Seeking Balance (1970s-Present)

Reshaping Tradition for the Future

Title IX undoubtedly spurred major shifts in the athletic lineup at Oregon during the past 45 years. Prior to 1972, Oregon offered only a handful of women’s intercollegiate sports and seven men’s teams. Today Oregon offers nine women’s and seven men’s teams.

	Black and white photo of University of Oregon cross country runner Ken Martin running the track at the 1979 Northern Division Championships held at Lane Community College. Ups and Downs
The growth of Oregon’s sports was inconsistent over the past 25 years. In the women’s program, volleyball started in 1967 and softball ignited shortly thereafter. Track and field and basketball began competing at the interschool level in 1970. Women’s golf entered the playing field in 1972 and cross-country started in 1974. During this period of additions to the women’s program, the men’s program held steady. In 1974, the University funded seven men’s intercollegiate sports: football, basketball, track and field, baseball, cross-country, gymnastics, and wrestling. It also supported, but did not fund, three other men’s sports: swimming, golf, and tennis. The distinction between funded sports and non-funded sports played a role in the next transitions for sports at Oregon. In the next decades the University redirected its inability to fund more intercollegiate teams by encouraging the growth of club sports.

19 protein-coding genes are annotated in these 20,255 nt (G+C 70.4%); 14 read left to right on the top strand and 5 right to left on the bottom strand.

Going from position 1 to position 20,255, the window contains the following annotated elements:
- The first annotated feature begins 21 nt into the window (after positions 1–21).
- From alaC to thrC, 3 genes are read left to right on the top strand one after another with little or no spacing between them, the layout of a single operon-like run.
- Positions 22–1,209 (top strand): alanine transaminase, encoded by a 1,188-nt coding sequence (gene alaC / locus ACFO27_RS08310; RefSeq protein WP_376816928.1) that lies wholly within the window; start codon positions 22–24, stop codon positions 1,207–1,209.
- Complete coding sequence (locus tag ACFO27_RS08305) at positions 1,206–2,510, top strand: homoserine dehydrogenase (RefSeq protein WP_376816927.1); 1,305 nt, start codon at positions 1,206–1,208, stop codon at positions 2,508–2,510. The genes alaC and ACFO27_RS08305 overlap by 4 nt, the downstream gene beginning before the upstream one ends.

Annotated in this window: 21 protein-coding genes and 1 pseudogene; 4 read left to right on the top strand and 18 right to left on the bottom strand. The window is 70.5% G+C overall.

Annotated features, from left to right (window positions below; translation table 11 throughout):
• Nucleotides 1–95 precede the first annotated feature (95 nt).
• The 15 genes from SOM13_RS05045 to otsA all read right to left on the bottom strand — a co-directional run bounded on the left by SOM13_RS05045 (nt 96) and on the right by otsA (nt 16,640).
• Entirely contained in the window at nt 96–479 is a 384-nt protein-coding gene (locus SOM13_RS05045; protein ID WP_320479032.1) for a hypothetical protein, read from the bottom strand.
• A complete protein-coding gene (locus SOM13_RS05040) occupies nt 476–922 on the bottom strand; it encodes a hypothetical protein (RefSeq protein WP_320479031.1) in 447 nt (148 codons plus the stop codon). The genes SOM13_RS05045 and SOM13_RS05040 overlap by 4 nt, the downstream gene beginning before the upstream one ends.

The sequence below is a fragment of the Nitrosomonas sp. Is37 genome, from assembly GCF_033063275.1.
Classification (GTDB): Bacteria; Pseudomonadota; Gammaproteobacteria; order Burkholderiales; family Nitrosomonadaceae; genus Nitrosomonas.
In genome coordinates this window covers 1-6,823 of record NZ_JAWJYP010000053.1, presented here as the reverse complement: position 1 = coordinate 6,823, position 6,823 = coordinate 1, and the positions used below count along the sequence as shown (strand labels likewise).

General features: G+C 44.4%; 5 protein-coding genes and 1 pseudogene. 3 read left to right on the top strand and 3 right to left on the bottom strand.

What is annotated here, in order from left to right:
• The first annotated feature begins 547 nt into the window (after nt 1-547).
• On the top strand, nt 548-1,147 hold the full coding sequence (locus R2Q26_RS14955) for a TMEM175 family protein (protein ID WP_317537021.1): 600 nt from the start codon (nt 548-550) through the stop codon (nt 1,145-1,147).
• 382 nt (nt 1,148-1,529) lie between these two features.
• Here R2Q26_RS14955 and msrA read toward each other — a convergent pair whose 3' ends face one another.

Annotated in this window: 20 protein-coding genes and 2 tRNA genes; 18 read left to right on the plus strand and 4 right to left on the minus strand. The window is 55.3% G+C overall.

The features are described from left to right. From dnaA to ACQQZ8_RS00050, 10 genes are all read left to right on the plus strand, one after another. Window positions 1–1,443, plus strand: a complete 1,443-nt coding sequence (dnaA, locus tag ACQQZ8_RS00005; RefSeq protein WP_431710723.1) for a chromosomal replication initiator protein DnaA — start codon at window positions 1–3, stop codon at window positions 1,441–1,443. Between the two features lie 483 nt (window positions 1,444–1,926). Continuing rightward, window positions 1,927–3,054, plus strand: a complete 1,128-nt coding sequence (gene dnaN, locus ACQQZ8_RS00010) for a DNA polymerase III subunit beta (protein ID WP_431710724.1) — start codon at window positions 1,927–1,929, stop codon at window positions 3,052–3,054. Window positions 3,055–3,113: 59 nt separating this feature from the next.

Balancing the Playing Field
By 1980, the University was forced to reevaluate its athletic offerings as major budget deficits created huge problems. Eventually, the Athletic Department decided to cut men’s baseball and gymnastics, as well as women’s golf and soccer. Since then, no other men’s sports have been eliminated or added, while the women’s sport offerings have continued to grow. The University reinstated women’s golf in 1986 and women’s soccer in 1996. Most recently, lacrosse became Oregon’s ninth women’s intercollegiate sport in 2004. The men’s side currently offers seven intercollegiate teams, while numerous club sports continue to gain in popularity.

With Title IX compliance issues restricting the flexibility Oregon has over its athletic offerings, funding will continue to be a factor in the intercollegiate lineup for the men’s and women’s programs. As sports are added to the slate or shifted to club status, the competitive balance will continue to be readjusted on campus, in the Pac-10, and on the national level.

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